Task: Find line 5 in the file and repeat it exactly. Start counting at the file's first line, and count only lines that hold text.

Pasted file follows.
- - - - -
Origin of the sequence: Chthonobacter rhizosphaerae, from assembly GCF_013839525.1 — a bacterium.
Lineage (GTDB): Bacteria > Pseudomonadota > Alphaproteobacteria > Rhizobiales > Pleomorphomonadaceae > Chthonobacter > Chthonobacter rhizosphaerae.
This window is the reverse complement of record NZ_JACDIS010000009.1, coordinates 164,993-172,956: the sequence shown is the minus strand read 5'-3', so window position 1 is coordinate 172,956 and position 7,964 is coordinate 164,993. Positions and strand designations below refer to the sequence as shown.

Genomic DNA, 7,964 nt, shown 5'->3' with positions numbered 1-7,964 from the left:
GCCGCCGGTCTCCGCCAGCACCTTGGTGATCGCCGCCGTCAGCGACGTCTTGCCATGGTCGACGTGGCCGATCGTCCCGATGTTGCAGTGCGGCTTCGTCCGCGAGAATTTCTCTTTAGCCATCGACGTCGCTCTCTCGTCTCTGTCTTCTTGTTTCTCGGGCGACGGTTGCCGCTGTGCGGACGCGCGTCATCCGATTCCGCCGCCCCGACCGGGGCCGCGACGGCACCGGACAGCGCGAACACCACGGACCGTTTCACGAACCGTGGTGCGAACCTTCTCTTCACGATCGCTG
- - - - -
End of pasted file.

GCCGCCGGTCTCCGCCAGCACCTTGGTGATCGCCGCCGTCAGCGACGTCTTGCCATGGTCGACGTGGCCGATCGTCCCGATGTTGCAGTGCGGCTTCGTCCGCGAGAATTTCTCTTTAGCCATCGACGTCGCTCTCTCGTCTCTGTCTTCTTGTTTCTCGGGCGACGGTTGCCGCTGTGCGGACGCGCGTCATCCGATTCCGCCGCCCCGACCGGGGCCGCGACGGCACCGGACAGCGCGAACACCACGGACCGTTTCACGAACCGTGGTGCGAACCTTCTCTTCACGATCGCTG